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WITom

It's official - I hate Briggs

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WITom
Never have cared for them too much. As of today, I have FOUR B&S engines all suffering from the same ills. They all start and idle fine, but open the throttle and they die. Just today, I took my trusty Honda 5.5 hp off my log splitter and put it on my garden tiller. Last fall, I rolled my portable genny with a 9 hp Honda from the garage, where it sat for two years without running, to the shop. Drained all the old gas out, added fresh gas - two pulls and she fired right up. The other Briggs are on a pull-behind yard sprayer, another garden tiller, and a water transfer pump that I would use to fill our field sprayer from a nurse tank IF I could make it run. I'm thinking of just using the little Honda for all of it, but it would be a lot of farting around moving it all the time. I have two Kohlers, a 10 hp in my 410 Allis & a 14 hp in my 1914 Deutz Allis (Sunstar), both have been good to me so far and obviously the Hondas can't be beat. I guess I'm just going to have to repower any Simplicities I can pick up that have a boat anchor in them.

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MDB
Tom, Sorry to here about your bad experiences with Briggs engines, We have two transfer pumps with Briggs engines for pumping water into the field sprayer and corn planter both have been very dependable. At present count we have 8 Simps and ACs around here, all with cast iron Briggs in them, all fine running machines. If you want to throw your Briggs away, throw them my way.....;):D

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maxtorman1234
I have the same problems with mine, We have 1 out of 5 small briggs that actually starts and runs decent. THey are finiky, and a pain. I've never had trouble with my kohlers, theyre the only way to go.:)

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Leroy
Tom maybe if you took one of them in, the shop could give you a diagnosis that may be repeateable to the others. I had bought a new Troy built that had a Tecumseh in it. If there was a boat ankor that was it . after 5 years of headaches i gave it away for 75 bucks. I know the shovel won't cause me that kind of headache. I had two kohlers one tore it self up. ane one wont run to cut grass but was able to start. I havn't tried it for a year. I have a briggs 6 horse on my 5 year old crafstman push mower Starts on the third pull always. I have a 16 horse briggs i hope to put in where the 17 horse Kohler was but i need more info.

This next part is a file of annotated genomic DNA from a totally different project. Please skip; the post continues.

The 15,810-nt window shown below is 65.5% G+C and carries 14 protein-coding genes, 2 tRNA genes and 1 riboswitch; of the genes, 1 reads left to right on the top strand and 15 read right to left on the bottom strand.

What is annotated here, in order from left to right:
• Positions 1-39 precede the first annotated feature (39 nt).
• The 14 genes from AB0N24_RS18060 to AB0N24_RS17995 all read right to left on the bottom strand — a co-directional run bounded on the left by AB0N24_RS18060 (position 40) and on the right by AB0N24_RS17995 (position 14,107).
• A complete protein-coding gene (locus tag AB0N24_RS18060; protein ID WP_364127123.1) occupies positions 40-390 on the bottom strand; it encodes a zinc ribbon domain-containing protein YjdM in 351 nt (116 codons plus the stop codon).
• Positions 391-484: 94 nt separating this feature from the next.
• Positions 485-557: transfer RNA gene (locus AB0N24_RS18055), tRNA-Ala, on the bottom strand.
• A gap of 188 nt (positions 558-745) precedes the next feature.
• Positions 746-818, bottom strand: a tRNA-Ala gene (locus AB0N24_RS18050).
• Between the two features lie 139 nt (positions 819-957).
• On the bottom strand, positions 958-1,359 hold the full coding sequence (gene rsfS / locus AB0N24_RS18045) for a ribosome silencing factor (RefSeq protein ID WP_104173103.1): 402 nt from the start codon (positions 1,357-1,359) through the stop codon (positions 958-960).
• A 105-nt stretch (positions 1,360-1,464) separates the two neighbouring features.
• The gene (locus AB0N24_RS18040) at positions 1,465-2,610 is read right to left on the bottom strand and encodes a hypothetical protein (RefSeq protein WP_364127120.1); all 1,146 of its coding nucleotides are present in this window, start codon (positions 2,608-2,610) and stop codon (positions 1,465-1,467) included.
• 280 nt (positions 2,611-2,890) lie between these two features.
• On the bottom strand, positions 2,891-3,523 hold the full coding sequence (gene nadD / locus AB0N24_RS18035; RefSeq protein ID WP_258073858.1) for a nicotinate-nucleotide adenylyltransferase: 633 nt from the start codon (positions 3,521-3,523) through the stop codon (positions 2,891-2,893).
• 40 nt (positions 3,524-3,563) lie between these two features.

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Greenhorn
I have an old commercial grade walk behind tiller with an 8 HP B&S. Sat out in the weather for over 3 years, never started. This spring my son-in-law wanted to try it on his back yard. Put a tube in one tire, put gas in it, started first pull. Didn't even use the choke.

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HubbardRA
I've used both B/S and Kohler. I find that Kohler engines require the most tuning and messing with. Kohler carbs constantly need adjusting. The B/S engines, once they are right, tend to stay that way and just keep running. I like both B/S and Kohler, and make my boat anchors from Tecumseh engines.

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maxtorman1234
quote:
Originally posted by HubbardRA
I've used both B/S and Kohler. I find that Kohler engines require the most tuning and messing with. Kohler carbs constantly need adjusting. The B/S engines, once they are right, tend to stay that way and just keep running. I like both B/S and Kohler, and make my boat anchors from Tecumseh engines.
I find it odd that you find the kohlers need more messing with. myself, I cant ever get a briggs to run right. lol. I never have to adjust kohler carbs, just after i tear them down and clean them. Actually, once the vales and points are set, I never mess with anything, just turn the key and go. Now I have the bugs worked out, my engines never let me down. I can't see how they can need more messing with than a briggs. I find the briggs carbs are pretty much junk. They always leak, hard to adjust and much more complicated. I cant ever get one to work right. Is there some sort of trick to them?

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richp
Tecumseh's don't even make good boat anchors.(too much tin) All the Briggs I have owned never gave me a problem. I always thought thay were pretty easy to work on. The only Kohler I have is my Toilet, and It never let's me down.

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john-holcomb